If a keypoint is not visible, you can mark it as occluded. For example, if you are training a human pose detection model and a person’s elbow is partially hidden behind an object, you could mark the key point as occluded. To do so, click where you think the keypoint should be. Then, right click and select “Mark as Occluded”.
Step #5: Generate a Dataset
Once you have annotated your data, you can generate a dataset. A dataset is a frozen-in-time version of your images that you can use to train a computer vision model.
To generate a dataset, click “Generate” in the sidebar. On this page, you can choose preprocessing and augmentation steps to apply to your data.
Preprocessing steps help you make your data consistent before training a model. Augmentation steps can help you improve model performance by generating new, augmented images based on existing images in your dataset.
For your first model version, we recommend applying the default preprocessing steps. We do not recommend applying augmentations until you have trained a version of your model without augmentations. Training without augmentations will allow you to collect data on the baseline performance for your model. You can use this data to evaluate the impact different augmentations have in the future.
Once you have selected your preprocessing and augmentation steps, click “Generate” at the bottom of the page. Your dataset will start generating.
The amount of time it takes to generate a dataset depends on the number of images in your dataset and the number of augmented images you have created. The more images and augmented images in your dataset, the longer it will take for your dataset to generate.
Step #6: Train a Model
When your dataset has been generated, you will be taken to your dataset version page. From this page, you can train a keypoint detection model using your dataset.
To train a keypoint detection model, click “Train a Model” on your dataset page.
Follow the instructions in the Roboflow web application to configure your model training job. When you have configured your training job, your job will be allocated to a machine. This can take a few moments.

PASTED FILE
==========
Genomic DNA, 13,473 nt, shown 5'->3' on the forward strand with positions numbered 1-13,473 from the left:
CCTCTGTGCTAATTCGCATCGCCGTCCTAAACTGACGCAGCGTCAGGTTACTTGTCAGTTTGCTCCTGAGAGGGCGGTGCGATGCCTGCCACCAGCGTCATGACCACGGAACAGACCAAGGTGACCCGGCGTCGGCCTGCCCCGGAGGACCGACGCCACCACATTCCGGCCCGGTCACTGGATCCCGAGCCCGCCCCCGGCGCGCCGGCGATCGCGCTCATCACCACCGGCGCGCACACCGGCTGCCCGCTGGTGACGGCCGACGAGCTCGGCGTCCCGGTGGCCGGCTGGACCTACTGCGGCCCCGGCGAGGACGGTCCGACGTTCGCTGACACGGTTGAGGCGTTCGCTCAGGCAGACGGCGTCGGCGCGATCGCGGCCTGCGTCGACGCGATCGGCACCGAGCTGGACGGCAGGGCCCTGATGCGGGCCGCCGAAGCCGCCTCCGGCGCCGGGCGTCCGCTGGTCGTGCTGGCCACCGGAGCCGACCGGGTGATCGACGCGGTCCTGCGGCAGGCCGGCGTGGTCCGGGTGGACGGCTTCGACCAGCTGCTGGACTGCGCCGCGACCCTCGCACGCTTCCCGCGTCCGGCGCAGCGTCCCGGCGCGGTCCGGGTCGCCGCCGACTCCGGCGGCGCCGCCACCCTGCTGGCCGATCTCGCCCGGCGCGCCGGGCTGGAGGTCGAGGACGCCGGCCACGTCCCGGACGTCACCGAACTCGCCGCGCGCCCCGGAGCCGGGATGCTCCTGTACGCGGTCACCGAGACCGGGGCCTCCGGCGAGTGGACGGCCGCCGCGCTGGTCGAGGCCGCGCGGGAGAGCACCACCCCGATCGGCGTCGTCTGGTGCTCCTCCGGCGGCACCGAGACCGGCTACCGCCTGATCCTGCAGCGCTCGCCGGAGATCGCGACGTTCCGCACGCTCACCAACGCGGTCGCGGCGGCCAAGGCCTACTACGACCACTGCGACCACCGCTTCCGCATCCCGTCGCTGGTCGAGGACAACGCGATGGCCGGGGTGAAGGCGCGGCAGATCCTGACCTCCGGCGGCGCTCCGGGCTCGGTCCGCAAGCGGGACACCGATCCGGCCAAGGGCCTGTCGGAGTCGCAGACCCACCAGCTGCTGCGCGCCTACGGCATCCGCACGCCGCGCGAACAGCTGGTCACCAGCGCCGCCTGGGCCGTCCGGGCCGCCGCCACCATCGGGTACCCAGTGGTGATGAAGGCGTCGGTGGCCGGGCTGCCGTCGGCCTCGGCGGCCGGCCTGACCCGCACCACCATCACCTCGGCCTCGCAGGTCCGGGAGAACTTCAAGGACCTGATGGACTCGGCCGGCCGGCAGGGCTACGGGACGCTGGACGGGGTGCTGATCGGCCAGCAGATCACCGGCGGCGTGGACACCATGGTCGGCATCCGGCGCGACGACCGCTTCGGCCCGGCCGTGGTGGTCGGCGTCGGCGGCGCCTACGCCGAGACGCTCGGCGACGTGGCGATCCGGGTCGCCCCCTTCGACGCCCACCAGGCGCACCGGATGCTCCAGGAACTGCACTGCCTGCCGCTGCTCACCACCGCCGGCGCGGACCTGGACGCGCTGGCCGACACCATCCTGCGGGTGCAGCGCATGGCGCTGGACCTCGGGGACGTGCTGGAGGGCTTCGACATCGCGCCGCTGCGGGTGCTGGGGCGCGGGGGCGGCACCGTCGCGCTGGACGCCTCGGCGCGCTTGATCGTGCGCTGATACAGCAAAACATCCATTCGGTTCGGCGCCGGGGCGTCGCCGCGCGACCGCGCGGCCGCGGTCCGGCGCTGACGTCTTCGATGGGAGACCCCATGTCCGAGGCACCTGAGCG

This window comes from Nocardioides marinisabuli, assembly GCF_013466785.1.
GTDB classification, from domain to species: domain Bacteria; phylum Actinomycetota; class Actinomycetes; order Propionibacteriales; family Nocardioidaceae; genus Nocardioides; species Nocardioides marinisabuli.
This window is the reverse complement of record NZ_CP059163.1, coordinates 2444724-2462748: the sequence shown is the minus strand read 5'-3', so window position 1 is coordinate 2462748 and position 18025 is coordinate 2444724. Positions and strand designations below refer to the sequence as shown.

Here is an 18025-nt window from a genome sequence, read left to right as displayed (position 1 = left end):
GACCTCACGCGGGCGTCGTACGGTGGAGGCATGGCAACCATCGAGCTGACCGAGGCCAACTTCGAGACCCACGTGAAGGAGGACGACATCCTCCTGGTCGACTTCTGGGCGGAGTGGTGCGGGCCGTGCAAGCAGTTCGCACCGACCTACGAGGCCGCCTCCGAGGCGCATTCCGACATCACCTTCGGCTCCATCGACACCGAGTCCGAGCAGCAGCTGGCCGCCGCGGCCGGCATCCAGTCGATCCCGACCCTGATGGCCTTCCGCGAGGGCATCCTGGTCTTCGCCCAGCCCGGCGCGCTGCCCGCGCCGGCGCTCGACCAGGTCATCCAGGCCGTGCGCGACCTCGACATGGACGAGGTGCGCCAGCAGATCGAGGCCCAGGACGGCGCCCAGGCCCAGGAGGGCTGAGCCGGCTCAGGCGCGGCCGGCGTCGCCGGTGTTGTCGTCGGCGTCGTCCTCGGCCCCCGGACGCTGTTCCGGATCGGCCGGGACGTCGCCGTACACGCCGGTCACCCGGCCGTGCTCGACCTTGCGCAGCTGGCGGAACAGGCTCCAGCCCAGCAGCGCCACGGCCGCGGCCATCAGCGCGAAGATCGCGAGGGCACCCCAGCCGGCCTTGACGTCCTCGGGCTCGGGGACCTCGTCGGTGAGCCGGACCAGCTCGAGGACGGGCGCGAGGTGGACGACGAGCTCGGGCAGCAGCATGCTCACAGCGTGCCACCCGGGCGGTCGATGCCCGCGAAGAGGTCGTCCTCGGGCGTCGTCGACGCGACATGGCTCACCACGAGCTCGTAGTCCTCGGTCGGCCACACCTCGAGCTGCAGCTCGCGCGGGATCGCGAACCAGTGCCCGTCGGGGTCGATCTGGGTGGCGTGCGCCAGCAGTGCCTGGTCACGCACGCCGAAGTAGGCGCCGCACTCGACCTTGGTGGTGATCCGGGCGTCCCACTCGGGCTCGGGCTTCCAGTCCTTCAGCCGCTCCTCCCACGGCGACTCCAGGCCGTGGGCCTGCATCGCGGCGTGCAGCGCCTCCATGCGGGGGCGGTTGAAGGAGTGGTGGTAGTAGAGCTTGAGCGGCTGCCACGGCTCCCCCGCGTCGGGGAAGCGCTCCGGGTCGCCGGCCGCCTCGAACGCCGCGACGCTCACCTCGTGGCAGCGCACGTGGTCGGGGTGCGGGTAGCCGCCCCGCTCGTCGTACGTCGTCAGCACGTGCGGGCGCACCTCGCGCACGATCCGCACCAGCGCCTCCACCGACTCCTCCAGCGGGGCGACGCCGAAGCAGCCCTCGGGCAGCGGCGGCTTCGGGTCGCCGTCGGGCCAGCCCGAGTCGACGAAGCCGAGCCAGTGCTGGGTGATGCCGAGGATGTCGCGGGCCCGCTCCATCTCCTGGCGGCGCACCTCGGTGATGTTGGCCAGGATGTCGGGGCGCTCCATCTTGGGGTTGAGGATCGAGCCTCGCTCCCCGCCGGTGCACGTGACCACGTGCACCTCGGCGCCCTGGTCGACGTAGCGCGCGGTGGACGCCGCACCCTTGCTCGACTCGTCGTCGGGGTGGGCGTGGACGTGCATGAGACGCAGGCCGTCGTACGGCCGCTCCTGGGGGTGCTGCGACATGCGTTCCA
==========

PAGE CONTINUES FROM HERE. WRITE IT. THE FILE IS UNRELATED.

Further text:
Once your job has been allocated to a machine, you will start to see graphs that show your model performance as it trains. You will also see an estimate that shows how long, approximately, it will take to train your model.
After the training process is complete, you will receive an email informing you that your model is now ready to use.
Step #7: Test the Model
You can test your keypoint detection model in the browser using the Roboflow Deploy tab. This allows you to interactively evaluate how your model performs when run on an image or video.
You can upload an image or video to evaluate, or choose an image from your test set. The results from the model will be plotted on your data so you can visualize how your model performs.
Here is an example of a keypoint detection model running on an image:
The model correctly identified the glue sticks and the two key points: “bottom” (red) and “top” (green).
Keypoint detection models identify specific key points on an image. For example, you can identify key points on a person (i.e. an elbow, a wrist, a hand) or a robotic arm. You can train keypoint detection models on Roboflow.
In this guide, we demonstrated how to train a keypoint detection model on Roboflow. We walked through how to upload and annotate data. We then discussed how to generate a dataset version with preprocessing applied to help prepare your dataset and augmentation steps to boost model performance. We then trained a model and tested the model in a browser.